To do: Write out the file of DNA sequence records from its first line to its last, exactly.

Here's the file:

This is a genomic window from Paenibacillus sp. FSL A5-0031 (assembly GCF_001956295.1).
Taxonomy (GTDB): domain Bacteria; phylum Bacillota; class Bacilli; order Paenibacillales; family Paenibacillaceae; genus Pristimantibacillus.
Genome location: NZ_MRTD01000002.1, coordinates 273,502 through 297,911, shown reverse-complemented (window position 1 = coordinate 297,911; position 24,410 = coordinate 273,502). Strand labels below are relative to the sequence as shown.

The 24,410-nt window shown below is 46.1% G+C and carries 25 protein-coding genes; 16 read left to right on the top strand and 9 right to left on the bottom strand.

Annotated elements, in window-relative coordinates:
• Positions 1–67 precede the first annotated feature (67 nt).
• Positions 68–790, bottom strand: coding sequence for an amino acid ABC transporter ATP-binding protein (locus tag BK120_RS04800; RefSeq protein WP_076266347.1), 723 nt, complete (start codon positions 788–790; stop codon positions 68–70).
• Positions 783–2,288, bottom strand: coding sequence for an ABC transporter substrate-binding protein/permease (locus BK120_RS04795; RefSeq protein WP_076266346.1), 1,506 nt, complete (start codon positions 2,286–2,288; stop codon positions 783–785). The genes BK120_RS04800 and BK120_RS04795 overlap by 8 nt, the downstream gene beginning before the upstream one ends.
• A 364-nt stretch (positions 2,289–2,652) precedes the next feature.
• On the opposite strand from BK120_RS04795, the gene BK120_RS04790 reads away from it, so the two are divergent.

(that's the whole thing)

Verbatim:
This is a genomic window from Paenibacillus sp. FSL A5-0031 (assembly GCF_001956295.1).
Taxonomy (GTDB): domain Bacteria; phylum Bacillota; class Bacilli; order Paenibacillales; family Paenibacillaceae; genus Pristimantibacillus.
Genome location: NZ_MRTD01000002.1, coordinates 273,502 through 297,911, shown reverse-complemented (window position 1 = coordinate 297,911; position 24,410 = coordinate 273,502). Strand labels below are relative to the sequence as shown.

The 24,410-nt window shown below is 46.1% G+C and carries 25 protein-coding genes; 16 read left to right on the top strand and 9 right to left on the bottom strand.

Annotated elements, in window-relative coordinates:
• Positions 1–67 precede the first annotated feature (67 nt).
• Positions 68–790, bottom strand: coding sequence for an amino acid ABC transporter ATP-binding protein (locus tag BK120_RS04800; RefSeq protein WP_076266347.1), 723 nt, complete (start codon positions 788–790; stop codon positions 68–70).
• Positions 783–2,288, bottom strand: coding sequence for an ABC transporter substrate-binding protein/permease (locus BK120_RS04795; RefSeq protein WP_076266346.1), 1,506 nt, complete (start codon positions 2,286–2,288; stop codon positions 783–785). The genes BK120_RS04800 and BK120_RS04795 overlap by 8 nt, the downstream gene beginning before the upstream one ends.
• A 364-nt stretch (positions 2,289–2,652) precedes the next feature.
• On the opposite strand from BK120_RS04795, the gene BK120_RS04790 reads away from it, so the two are divergent.